I've made my fair share of pie crusts in my time.  I've *gasp* bought crusts, I've used my mom's recipe, my grandma's recipe, Julia Child's recipe, the recipe that came with my bread machine.  All but the latter, while each very nice, call for varying amounts of shortening (sometimes with butter).  The only time I ever have shortening is when i'm planning on soaping with it, and I haven't soaped in some time.  I have too much soap backed up to be making more.  The only fat in my bread machine recipe is canola oil.  I always have it on hand, and it makes a perfectly functional pie dough...but it's highly mediocre and lacks flakiness.  The new recipe calls for butter exclusively (hey, I didn't say it was healthy... it's a pie crust!).  I always have it on hand and the crust it produces is sufficiently flaky, quite flavorful and smells like shortbread as it bakes.  I think I might keep it.  It isn't perfectly easy to roll straight out of the fridge, it needs a little kneading or it cracks, but it still does need to be refrigerated before rolling.

The recipe says it's enough for 1 crust, but I was able to make two 9 in. crusts with it.  That being said, i had to work to get 2 out of it, and anything bigger than 9 in. would definitely have required doubling the recipe.

1 1/4 c. Flour
1/4 tsp salt
1/2 c. Butter, chilled and sliced into pats
1/4 c. Ice Water

Put everything but the water into the food processor and spin 'til it looks like flour.  Then add the water 'til it forms a ball.  Refrigerate 4 hrs to overnight before rolling.

Make a Pie.  Eat It.  Love It.

Wednesday, August 3, 2011

Zucchini Pie

Last Summer, while sharing my Zucchini Diaries, I shared a recipe that is a favorite, but I never got around to making.  This week, in addition to needing something scrumptious to serve to some dinner guests, I decided this would be a creative new way to preserve some of our zucchini.  Production is slowing so it's my last few chances to get creative with it.

Tuesday, August 2, 2011

Pinterest Challenge: Summer Edition

Ok, so if you haven't been on pinterest, you have no idea how much awesomness you are missing.  (If you'd like to find out, let me know and I'll send you an invite)  Pinterest is the social media version of keeping magazine clippings of inspirations in a binder.  It's inspired me to do a couple of things around the house and hopefully will inspire many more.  Sherry of Young House Love and a couple other DIY bloggers have laid down the challenge to not just let pinterest be eye candy, but to get up and do something.  Here is my response to the pinterest challenge:

Friday, July 29, 2011

Kiddos & Sweet Cucumber Relish

I must admit, VBS has occupied a ton of my time this week.  Thankfully, our director gave me an awesomely me assignment.  I got to teach "discovery time" in our food themed VBS, aka: Faith & Food Science.  We made butter, salad dressing, even ice cream.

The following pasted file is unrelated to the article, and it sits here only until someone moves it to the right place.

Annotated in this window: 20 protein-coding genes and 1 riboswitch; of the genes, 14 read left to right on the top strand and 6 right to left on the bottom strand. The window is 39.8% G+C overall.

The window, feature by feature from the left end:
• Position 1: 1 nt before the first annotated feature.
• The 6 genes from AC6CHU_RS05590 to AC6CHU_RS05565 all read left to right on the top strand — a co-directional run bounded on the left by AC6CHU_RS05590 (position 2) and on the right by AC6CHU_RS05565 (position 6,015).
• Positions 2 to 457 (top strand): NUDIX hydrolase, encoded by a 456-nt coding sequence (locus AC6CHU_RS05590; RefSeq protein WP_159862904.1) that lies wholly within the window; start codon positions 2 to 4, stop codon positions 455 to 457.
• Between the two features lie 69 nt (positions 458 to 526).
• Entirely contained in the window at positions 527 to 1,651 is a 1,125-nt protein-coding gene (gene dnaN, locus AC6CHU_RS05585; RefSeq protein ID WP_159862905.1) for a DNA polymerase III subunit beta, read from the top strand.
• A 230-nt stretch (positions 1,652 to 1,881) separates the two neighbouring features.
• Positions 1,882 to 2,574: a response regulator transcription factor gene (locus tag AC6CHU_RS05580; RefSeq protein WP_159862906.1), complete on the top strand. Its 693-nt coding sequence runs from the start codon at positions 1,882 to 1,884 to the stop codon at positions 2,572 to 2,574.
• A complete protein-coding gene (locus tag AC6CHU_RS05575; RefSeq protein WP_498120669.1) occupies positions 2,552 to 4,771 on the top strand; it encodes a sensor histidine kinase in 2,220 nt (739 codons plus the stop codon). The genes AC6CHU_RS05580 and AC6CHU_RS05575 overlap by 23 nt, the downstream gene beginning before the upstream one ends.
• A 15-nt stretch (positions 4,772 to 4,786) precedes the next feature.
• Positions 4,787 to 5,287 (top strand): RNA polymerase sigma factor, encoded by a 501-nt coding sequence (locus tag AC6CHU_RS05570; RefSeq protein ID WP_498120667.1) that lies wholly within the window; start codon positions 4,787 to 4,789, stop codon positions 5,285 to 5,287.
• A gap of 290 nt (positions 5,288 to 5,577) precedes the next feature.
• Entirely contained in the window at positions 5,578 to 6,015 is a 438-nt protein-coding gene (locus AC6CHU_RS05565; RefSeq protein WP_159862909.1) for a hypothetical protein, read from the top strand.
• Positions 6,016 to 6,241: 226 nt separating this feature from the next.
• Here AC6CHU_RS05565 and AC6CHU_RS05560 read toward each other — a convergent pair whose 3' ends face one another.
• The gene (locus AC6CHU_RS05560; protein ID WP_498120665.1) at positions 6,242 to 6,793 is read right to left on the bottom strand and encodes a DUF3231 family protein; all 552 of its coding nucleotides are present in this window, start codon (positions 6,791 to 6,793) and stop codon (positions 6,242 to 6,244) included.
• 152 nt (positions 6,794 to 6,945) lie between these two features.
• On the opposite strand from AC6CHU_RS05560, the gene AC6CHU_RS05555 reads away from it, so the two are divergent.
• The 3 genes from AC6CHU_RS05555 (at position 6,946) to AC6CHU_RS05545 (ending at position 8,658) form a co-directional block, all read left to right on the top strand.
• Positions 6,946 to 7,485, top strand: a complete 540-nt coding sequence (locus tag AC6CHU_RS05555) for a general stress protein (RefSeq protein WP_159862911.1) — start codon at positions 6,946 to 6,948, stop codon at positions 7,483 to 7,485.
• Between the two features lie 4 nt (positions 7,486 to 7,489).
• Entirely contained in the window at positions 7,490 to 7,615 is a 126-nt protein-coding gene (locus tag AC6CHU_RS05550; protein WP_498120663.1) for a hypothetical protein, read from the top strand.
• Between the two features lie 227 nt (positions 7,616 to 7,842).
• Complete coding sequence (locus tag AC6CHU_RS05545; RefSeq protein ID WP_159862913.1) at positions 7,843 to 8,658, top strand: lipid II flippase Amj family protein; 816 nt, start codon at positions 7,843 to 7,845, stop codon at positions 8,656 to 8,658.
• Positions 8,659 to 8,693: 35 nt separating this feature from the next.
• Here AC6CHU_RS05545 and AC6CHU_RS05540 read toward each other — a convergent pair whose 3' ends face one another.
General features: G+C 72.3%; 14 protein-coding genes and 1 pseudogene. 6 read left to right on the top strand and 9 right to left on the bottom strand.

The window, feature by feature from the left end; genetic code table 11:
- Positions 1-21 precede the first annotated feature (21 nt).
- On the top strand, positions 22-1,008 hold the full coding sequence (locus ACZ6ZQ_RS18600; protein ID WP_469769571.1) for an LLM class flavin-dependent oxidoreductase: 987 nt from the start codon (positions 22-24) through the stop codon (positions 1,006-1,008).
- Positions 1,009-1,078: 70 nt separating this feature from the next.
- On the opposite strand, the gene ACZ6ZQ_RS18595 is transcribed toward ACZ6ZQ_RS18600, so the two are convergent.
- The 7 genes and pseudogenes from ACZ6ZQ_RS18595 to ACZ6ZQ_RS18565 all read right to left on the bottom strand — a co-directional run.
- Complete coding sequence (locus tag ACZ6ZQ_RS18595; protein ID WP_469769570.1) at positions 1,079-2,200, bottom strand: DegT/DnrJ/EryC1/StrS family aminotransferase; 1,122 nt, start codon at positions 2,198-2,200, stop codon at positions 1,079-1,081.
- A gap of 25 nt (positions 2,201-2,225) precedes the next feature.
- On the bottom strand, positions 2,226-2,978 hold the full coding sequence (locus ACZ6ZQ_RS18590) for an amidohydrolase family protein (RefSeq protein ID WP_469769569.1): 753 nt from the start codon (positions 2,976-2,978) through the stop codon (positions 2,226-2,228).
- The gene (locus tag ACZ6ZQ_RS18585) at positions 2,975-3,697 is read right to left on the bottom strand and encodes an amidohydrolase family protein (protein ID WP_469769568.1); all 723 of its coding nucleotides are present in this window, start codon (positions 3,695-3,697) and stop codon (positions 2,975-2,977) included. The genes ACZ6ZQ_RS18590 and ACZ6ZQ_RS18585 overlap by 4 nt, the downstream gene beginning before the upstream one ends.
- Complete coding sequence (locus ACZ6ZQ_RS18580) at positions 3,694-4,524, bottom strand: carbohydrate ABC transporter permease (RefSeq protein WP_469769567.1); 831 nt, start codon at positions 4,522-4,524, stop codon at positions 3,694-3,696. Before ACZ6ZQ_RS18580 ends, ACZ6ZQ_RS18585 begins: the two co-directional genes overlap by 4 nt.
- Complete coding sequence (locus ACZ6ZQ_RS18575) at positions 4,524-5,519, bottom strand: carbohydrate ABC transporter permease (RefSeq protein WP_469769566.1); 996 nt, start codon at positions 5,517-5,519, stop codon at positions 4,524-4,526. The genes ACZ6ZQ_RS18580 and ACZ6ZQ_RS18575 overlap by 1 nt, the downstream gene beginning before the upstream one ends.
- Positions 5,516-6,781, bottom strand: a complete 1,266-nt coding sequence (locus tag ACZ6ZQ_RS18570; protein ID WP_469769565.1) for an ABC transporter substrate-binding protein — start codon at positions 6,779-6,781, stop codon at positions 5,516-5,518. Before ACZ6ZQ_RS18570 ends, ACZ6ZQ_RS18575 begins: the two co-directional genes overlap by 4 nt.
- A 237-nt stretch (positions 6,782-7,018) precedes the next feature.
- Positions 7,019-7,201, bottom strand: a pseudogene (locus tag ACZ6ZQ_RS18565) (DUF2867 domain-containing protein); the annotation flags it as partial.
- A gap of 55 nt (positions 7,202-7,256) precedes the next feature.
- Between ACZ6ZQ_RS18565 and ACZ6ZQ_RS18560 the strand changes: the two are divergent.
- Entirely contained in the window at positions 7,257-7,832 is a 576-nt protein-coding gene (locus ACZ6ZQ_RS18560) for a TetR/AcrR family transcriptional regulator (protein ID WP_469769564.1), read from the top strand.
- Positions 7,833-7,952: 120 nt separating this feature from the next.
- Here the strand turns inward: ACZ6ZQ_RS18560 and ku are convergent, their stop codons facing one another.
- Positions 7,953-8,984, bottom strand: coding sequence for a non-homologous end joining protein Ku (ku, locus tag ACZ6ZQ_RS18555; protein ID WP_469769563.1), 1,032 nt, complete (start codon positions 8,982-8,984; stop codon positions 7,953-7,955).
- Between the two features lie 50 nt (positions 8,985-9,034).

Today was the first day since Monday that I didn't have to work or have a drs appt during the day on top of VBS.  It was time to get some things done: Groceries, Shredding Zucchini, Prepping for Ice Cream in VBS, finding a new vet for the dog.... and Cucumber Relish.  Sorry, no Eye Candy.  I just didn't get around to it.

Tuesday, July 26, 2011

Zesty Zucchini Pickles know, for when freezing and pies and breads and casseroles just aren't enough to use up all of that zucchini.

Thursday, July 21, 2011

Sweet & Spicy Dill Pickles for the Long Haul

Sorry I've been such a crappy blogger lately.  Canning has kinda consumed my life to the point where I didn't even have time to blog about it.  Fortunately (or unfortunately), this hella heat wave has slowed the garden a little and left me even less inclined to can, so I have time to share!

My dad and hubbs really love my Sweet & Spicy Dill Refrigerator Pickles, they're so crunchy and wonderful. Unfortunately, come September there aren't anymore.  For one, they get eaten up, but also they have a much shorter shelf life, and all of that is spent taking up space in my fridge.  I've done some experimenting and think I've found a reasonable long-term, canned alternative.  They'll never be as crispy as the refrigerator ones, but that's the nature of the beast.  Also, be warned: It's a 3 day process.

Monday, July 11, 2011

Mastering the Art of French Cooking: Concombres aux Champignons et a la Creme

aka: Baked Cucumbers in a Mushroom Cream Sauce

Baked Cucumbers?  Yup... that was my first thought when I read it too.  However, I am swimming in cucumbers (among other veggies) and getting a little sick of canning/freezing everything... AND it's been a while since I mastered any new French Cooking.  

Thursday, July 7, 2011

Preserving: Cinnamon Watermelon Rind Pickles

You can go ahead and call me crazy or beyond frugal or just plain excited about my canning resolution, but when my mother-in-law was cutting melon off the rind this weekend, I just couldn't let her compost the rinds.